Rodriguez' sole challenge to the sufficiency of the evidence for the drug distribution charges is his claim that Detective Scaccia's misidentification of Adames as the man from whom Scaccia purchased cocaine at the Kendrick Street apartment created a reasonable doubt as to Scaccia's in-court identification of Rodriguez as that person. However, the assessment of Scaccia's in-court identification was within the province of the jury. See, e.g., United States v. Arias- Santana, 964 F.2d 1262, 1269 (1st Cir. 1992). In this case, after having been presented with the relevant testimony as to Scaccia's misidentification of Adames, the jury chose to credit Scaccia's in-court identification. This determination cannot be considered unreasonable, especially in light of the other testimony and physical evidence corroborating Detective Scaccia's account. Considering the evidence as a whole in the light most favorable to the verdict, see, e.g., United States v. Paulino, 13 F.3d 20, 25 (1st Cir. 1994), we find no error in the jury verdict as to the drug distribution charges.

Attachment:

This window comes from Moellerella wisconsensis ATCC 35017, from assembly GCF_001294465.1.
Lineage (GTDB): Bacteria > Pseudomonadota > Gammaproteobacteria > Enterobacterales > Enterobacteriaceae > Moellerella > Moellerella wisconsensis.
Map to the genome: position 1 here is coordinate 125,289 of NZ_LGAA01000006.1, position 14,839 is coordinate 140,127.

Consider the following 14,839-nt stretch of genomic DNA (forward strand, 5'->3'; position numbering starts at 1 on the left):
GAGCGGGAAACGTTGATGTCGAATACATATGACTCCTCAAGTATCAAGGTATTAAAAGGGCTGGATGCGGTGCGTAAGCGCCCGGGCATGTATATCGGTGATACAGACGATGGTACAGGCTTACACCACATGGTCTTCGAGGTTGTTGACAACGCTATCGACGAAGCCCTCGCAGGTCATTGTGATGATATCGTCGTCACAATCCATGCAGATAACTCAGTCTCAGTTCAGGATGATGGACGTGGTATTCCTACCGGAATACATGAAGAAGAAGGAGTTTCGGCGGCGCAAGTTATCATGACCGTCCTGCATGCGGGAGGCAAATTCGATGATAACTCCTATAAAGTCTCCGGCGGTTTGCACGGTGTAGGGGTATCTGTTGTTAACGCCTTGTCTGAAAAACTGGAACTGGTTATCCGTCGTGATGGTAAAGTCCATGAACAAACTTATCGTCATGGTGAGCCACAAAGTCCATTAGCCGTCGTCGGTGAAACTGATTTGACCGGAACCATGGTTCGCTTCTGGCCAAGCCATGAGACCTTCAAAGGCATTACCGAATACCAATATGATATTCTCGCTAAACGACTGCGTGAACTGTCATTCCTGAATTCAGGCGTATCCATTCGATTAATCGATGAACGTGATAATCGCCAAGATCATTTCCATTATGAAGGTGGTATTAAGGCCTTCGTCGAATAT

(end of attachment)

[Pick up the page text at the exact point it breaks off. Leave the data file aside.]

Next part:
We likewise find the evidence sufficient to uphold Rodriguez' conviction on the weapon's charge. To obtain a conviction under 18 U.S.C. § 924(c), the government was required to prove, beyond a reasonable doubt, that Rodriguez had the firearm "readily accessible for [his] use" in the commission of a drug trafficking crime. United States v. Abreu, 952 F.2d 1458, 1466 (1st Cir.), cert. denied, 112 S. Ct. 1695 (1992); see also Paulino, 13 F.3d at 26. Rodriguez contends that there was no evidence that the gun found in the Kendrick Street apartment played any role in his alleged distribution of cocaine.

According to the evidence presented at trial, an automatic weapon, with a fully loaded magazine clip and extra ammunition, was found in the same room as over five hundred grams of cocaine and various drug paraphernalia. Also found in the room were several documents supporting a reasonable inference that Rodriguez had dominion and control over the room and its contents. "[U]ltimately, whether or not the gun[ ] helped appellant commit the drug crime is a matter for a jury, applying common-sense theories of human nature and causation." United States v. Wilkinson, 926 F.2d 22, 26 (1st Cir.), cert. denied, 501 U.S. 1211 (1991). In this case, the proximity of the weapon to drugs and paraphernalia, together with the documentary evidence, supports a jury finding that the gun was used by Rodriguez to facilitate drug trafficking. See Paulino, 13 F.2d at 26 (weapon found near drugs and drug paraphernalia in apartment over which defendant had a significant degree of control); Abreu, 952 F.2d at 1466 (weapon, cocaine, cocaine packing and distribution devices found in apartment rented by defendant).

Affirmed. See 1st Cir. Loc. R. 27.1.